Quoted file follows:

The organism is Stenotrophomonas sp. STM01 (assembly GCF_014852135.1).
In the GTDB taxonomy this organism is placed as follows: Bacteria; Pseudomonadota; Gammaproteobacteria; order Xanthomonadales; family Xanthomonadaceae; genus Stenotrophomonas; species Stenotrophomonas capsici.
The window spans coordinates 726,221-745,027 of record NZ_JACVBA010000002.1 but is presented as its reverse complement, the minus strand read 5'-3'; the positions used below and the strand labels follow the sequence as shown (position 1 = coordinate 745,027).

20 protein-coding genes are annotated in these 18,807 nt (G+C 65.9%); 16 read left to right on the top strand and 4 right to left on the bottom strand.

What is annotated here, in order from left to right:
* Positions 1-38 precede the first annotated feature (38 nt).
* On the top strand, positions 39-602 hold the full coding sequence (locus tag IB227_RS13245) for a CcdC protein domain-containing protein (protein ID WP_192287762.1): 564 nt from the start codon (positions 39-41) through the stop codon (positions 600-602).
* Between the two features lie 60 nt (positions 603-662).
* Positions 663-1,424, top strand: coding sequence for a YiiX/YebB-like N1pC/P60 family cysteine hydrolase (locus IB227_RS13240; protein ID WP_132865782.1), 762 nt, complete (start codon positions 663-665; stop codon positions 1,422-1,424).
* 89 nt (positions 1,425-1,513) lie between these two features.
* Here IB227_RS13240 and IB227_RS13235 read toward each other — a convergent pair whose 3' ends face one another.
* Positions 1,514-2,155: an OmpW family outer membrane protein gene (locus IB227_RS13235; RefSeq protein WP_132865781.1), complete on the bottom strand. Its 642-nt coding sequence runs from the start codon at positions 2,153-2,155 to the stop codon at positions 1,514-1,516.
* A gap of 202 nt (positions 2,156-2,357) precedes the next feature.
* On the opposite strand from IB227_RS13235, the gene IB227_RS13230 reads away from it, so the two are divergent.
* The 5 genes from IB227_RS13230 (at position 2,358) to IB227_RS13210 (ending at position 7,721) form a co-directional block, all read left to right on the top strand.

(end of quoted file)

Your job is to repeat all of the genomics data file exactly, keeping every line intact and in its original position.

The organism is Stenotrophomonas sp. STM01 (assembly GCF_014852135.1).
In the GTDB taxonomy this organism is placed as follows: Bacteria; Pseudomonadota; Gammaproteobacteria; order Xanthomonadales; family Xanthomonadaceae; genus Stenotrophomonas; species Stenotrophomonas capsici.
The window spans coordinates 726,221-745,027 of record NZ_JACVBA010000002.1 but is presented as its reverse complement, the minus strand read 5'-3'; the positions used below and the strand labels follow the sequence as shown (position 1 = coordinate 745,027).

20 protein-coding genes are annotated in these 18,807 nt (G+C 65.9%); 16 read left to right on the top strand and 4 right to left on the bottom strand.

What is annotated here, in order from left to right:
* Positions 1-38 precede the first annotated feature (38 nt).
* On the top strand, positions 39-602 hold the full coding sequence (locus tag IB227_RS13245) for a CcdC protein domain-containing protein (protein ID WP_192287762.1): 564 nt from the start codon (positions 39-41) through the stop codon (positions 600-602).
* Between the two features lie 60 nt (positions 603-662).
* Positions 663-1,424, top strand: coding sequence for a YiiX/YebB-like N1pC/P60 family cysteine hydrolase (locus IB227_RS13240; protein ID WP_132865782.1), 762 nt, complete (start codon positions 663-665; stop codon positions 1,422-1,424).
* 89 nt (positions 1,425-1,513) lie between these two features.
* Here IB227_RS13240 and IB227_RS13235 read toward each other — a convergent pair whose 3' ends face one another.
* Positions 1,514-2,155: an OmpW family outer membrane protein gene (locus IB227_RS13235; RefSeq protein WP_132865781.1), complete on the bottom strand. Its 642-nt coding sequence runs from the start codon at positions 2,153-2,155 to the stop codon at positions 1,514-1,516.
* A gap of 202 nt (positions 2,156-2,357) precedes the next feature.
* On the opposite strand from IB227_RS13235, the gene IB227_RS13230 reads away from it, so the two are divergent.
* The 5 genes from IB227_RS13230 (at position 2,358) to IB227_RS13210 (ending at position 7,721) form a co-directional block, all read left to right on the top strand.